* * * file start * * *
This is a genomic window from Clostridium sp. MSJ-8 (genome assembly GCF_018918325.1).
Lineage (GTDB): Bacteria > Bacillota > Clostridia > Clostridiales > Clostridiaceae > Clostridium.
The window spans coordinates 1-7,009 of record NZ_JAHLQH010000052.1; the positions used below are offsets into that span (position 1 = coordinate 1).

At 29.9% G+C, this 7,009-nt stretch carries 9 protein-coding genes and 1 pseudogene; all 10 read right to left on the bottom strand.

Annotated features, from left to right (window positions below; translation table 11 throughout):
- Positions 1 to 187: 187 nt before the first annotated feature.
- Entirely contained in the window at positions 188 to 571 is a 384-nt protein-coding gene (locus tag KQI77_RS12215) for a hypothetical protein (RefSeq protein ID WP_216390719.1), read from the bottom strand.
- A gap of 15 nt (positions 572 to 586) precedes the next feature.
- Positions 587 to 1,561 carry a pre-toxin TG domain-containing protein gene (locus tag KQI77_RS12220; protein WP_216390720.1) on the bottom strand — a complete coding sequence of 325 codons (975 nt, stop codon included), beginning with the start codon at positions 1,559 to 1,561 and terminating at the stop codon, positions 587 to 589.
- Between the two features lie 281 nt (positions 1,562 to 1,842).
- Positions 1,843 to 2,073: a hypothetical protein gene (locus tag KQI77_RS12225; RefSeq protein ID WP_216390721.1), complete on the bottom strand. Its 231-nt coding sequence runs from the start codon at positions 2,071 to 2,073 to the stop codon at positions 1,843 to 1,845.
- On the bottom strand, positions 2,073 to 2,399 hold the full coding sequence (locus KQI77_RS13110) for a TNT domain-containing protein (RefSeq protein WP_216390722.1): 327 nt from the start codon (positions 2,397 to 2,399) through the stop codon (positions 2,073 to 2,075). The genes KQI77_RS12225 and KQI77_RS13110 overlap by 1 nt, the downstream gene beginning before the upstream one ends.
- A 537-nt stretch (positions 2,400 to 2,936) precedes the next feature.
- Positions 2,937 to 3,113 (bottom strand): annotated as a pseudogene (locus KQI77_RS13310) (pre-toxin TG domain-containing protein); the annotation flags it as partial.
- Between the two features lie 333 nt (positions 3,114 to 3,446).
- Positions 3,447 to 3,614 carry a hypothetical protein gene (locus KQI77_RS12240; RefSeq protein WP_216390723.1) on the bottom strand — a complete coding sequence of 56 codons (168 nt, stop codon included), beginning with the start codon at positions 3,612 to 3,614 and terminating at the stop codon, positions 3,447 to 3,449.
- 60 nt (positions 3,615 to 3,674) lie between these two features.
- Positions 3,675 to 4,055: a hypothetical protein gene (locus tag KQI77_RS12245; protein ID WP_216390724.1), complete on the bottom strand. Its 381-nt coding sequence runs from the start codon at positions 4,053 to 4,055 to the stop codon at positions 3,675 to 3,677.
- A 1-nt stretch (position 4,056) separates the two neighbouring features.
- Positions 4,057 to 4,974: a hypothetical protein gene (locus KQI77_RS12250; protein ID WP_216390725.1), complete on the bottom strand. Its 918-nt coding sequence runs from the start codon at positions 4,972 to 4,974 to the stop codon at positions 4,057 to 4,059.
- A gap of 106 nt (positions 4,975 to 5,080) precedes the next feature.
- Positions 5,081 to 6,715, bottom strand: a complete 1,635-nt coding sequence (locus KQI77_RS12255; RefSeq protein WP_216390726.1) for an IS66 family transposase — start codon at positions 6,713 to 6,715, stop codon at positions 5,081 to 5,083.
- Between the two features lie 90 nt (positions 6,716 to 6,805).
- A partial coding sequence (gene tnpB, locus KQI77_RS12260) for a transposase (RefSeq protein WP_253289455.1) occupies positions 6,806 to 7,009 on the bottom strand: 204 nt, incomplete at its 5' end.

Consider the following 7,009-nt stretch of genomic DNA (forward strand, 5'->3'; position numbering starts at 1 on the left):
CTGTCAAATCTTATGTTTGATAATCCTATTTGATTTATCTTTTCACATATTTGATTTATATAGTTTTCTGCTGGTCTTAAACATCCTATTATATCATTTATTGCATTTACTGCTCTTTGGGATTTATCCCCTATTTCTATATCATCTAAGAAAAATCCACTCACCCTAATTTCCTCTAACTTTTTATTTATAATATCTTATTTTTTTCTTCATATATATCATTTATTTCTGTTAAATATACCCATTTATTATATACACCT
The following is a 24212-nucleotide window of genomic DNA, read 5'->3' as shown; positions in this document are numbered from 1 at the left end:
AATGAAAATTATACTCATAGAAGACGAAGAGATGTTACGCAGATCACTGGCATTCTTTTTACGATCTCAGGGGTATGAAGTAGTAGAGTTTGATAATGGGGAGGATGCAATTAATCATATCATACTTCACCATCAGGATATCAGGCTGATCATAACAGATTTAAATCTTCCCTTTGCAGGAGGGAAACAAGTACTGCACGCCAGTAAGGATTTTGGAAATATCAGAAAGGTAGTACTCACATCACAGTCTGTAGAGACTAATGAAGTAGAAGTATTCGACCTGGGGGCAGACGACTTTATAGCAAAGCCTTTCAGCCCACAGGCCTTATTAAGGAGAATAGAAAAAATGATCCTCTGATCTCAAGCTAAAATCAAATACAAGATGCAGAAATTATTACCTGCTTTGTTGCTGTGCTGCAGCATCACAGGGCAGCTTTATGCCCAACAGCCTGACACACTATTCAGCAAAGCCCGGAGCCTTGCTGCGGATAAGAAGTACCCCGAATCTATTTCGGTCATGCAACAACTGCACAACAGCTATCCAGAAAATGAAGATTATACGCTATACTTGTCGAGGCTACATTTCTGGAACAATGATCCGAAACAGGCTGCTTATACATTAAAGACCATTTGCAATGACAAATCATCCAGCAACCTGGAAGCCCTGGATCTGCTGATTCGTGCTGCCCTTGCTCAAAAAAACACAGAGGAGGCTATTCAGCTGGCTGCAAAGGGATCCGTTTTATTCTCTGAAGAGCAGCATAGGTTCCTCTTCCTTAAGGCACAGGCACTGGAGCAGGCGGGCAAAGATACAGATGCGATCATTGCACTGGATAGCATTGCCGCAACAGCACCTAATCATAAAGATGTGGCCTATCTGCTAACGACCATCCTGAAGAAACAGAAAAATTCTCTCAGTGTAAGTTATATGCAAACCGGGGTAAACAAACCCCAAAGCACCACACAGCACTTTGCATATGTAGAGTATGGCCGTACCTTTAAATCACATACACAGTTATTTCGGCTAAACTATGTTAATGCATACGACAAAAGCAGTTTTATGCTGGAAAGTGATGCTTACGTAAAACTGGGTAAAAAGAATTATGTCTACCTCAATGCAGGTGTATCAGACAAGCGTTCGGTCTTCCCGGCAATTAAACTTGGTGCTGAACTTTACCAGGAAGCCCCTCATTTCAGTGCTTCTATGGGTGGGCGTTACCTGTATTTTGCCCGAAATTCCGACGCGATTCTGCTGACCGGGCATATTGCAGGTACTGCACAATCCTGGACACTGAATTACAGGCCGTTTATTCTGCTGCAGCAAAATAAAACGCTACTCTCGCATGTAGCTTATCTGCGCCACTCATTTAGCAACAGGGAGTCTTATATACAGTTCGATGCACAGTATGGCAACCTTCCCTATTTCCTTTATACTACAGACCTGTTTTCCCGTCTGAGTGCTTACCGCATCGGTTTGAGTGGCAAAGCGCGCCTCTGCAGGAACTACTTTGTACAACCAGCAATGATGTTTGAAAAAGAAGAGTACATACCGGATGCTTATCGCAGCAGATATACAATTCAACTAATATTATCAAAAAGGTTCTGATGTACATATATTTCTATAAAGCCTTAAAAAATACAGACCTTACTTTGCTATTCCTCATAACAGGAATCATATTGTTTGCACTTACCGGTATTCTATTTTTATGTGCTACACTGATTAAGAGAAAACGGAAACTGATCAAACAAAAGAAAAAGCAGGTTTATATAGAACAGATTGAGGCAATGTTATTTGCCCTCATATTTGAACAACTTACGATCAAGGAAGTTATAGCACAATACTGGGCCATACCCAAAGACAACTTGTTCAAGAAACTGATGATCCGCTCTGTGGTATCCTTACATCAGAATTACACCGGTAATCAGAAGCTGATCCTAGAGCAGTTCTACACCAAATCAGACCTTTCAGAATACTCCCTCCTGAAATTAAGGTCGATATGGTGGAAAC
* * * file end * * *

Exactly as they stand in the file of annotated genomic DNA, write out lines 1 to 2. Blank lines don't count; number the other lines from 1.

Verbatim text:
This is a genomic window from Clostridium sp. MSJ-8 (genome assembly GCF_018918325.1).
Lineage (GTDB): Bacteria > Bacillota > Clostridia > Clostridiales > Clostridiaceae > Clostridium.